If a complaint is filed, an Iowa federal court will most likely have the opportunity to decide this question. Even if the suit is ultimately dismissed at an early stage, it is probable that DMWW and the counties at issue will invest thousands to convince the court of the legitimacy of their differing positions.

Can DMWW Sue the County Supervisors?

That is, if the suit gets that far. Another issue raised by this case is the propriety of filing suit against the county supervisors acting on behalf of the drainage districts. The Iowa Supreme Court has held that drainage districts are not subject to a money judgment in tort under any state of facts.[v] The reason for this is the “special and limited powers and duties conferred by the Iowa Constitution” and the fact that the “statutes do not include tort liability for money damages.”[vi] “A drainage district is merely an area of land, not an entity subject to a judgment for tort damages.” The Iowa court has also ruled that neither the county nor the board of supervisors can be vicariously liable for a money judgment against a drainage district. This law clearly undermines at least some of the claims alleged by DMWW. Although the notice threatens that DMWW will seek “damages,” the extent of these claims will not be known until a complaint is actually filed. Iowa courts have allowed claims against drainage districts to compel the proper maintenance of a drainage district's drainage system.[vii] These cases, however, have noted the limited nature of a drainage district’s existence. These suits have been allowed against districts only where the claims implicate a specific statutorily granted power or duty granted to the district.

It is impossible to see what relief the county supervisors could provide to DMWW. The county has no authority over the use of the land at issue. The drainage districts exist solely to assess landowners so that a unified drainage system can be established. DMWW alleges that the nitrates flowing through these tiles stem from the farming practices of the landowners or tenants. There is no link between these individual farming practices and the drainage districts. Establishing the legitimacy of a CWA suit against the county supervisors (on behalf of their drainage districts) will no doubt be another early issue litigated by the parties if DMWW proceeds with its action.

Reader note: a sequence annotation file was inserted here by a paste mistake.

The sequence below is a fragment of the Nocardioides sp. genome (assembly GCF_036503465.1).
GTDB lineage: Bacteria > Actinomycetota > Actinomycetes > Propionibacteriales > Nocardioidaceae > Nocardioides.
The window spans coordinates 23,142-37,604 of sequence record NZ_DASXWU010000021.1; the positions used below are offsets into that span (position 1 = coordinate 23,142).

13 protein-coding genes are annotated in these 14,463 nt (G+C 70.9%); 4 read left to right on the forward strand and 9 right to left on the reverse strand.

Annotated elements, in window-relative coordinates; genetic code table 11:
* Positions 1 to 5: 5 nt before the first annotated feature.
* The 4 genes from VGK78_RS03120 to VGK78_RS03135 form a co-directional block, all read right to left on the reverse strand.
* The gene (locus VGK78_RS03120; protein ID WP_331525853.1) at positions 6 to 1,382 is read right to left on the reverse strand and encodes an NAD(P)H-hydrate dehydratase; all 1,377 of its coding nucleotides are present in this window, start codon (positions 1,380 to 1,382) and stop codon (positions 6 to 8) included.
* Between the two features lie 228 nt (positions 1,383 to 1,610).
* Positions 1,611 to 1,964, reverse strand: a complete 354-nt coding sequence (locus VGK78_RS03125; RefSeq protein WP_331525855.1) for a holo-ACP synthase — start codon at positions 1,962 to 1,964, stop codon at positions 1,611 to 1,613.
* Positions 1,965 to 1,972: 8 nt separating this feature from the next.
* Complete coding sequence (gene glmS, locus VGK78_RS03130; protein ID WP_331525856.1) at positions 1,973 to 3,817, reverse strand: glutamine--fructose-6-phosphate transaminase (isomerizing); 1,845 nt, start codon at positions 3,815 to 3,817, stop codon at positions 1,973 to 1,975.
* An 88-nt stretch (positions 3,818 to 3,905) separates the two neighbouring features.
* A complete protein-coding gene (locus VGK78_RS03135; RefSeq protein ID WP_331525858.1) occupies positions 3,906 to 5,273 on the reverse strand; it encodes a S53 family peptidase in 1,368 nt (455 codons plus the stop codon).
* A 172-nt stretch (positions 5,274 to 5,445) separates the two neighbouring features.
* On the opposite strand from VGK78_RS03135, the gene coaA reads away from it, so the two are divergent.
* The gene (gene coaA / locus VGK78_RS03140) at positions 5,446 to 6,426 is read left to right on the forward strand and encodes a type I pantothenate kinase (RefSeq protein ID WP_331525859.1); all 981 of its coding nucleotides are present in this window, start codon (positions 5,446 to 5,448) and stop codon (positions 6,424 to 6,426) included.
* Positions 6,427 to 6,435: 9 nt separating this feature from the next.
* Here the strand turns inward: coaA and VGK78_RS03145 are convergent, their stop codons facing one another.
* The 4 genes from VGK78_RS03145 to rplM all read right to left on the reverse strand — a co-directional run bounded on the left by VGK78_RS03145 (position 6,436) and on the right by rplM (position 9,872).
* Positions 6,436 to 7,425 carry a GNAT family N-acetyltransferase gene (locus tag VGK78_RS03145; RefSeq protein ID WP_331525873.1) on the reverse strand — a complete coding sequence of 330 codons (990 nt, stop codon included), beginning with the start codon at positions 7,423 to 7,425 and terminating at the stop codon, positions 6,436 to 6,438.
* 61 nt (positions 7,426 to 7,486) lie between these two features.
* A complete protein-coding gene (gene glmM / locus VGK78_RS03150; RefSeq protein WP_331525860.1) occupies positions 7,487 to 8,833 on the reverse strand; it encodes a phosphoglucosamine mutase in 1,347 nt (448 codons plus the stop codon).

Where Would the Blame End?

If the litigation were to cross the above hurdles, where would the blame end? Would these defendants be forced to implead all other landowners within the watersheds feeding the DMWW water supply? Would DMWW be sued by downstream plaintiffs claiming DMWW must do more to avoid sending the nitrates it removes from its drinking water back down the river? It is difficult to see how a court could sort out the contributing cause issues implicated by DMWW's proposed lawsuit. It is also difficult to see how this lawsuit would be an appropriate forum to remedy Iowa's clean water issues.

Related Developments

Shortly after the DMWW notice was issued, United States Secretary of Agriculture Tom Vilsack announced that the State of Iowa would receive $3.5 million as part of the Regional Conservation Partnership Program designed to, among other things, “cut down on fertilizer runoff” in an attempt to “improve water quality throughout the country.”

Since 2013, Iowa leaders and landowners have sought to improve the quality of Iowa water through the Iowa Nutrient Reduction Strategy, a voluntary program established to assess and reduce the delivery of nutrients into Iowa waterways (and ultimately the Gulf of Mexico). The program specifically includes “nonpoint sources, including farm fields.”

We will be watching to see what transpires during the next 60 days, and will bring you updates if DMWW ultimately files its complaint.

 

[i] Iowa Code § 468.1.

[ii] Iowa Code § 468.2(1).

[iii] 33 U.S.C. § 1362(14).

[iv] Pacific Coast Federation of Fishermen’s Associations, et al. v. Glaser, et al., No. CIV S-2:11-2980-KJM-CKD, 2013 U.S. Dist. LEXIS 132240  (E.D. Cal. Sept. 16, 2013).

[v] Fisher v. Dallas County, 369 N.W.2d 426 (Iowa 1985).

[vi] Id.

[vii] See, e.g., Wise v. Board of Supervisors, 48 N.W.2d 247 (Iowa 1951).

CALT does not provide legal advice. Any information provided on this website is not intended to be a substitute for legal services from a competent professional. CALT's work is supported by fee-based seminars and generous private gifts. Any opinions, findings, conclusions or recommendations expressed in the material contained on this website do not necessarily reflect the views of Iowa State University.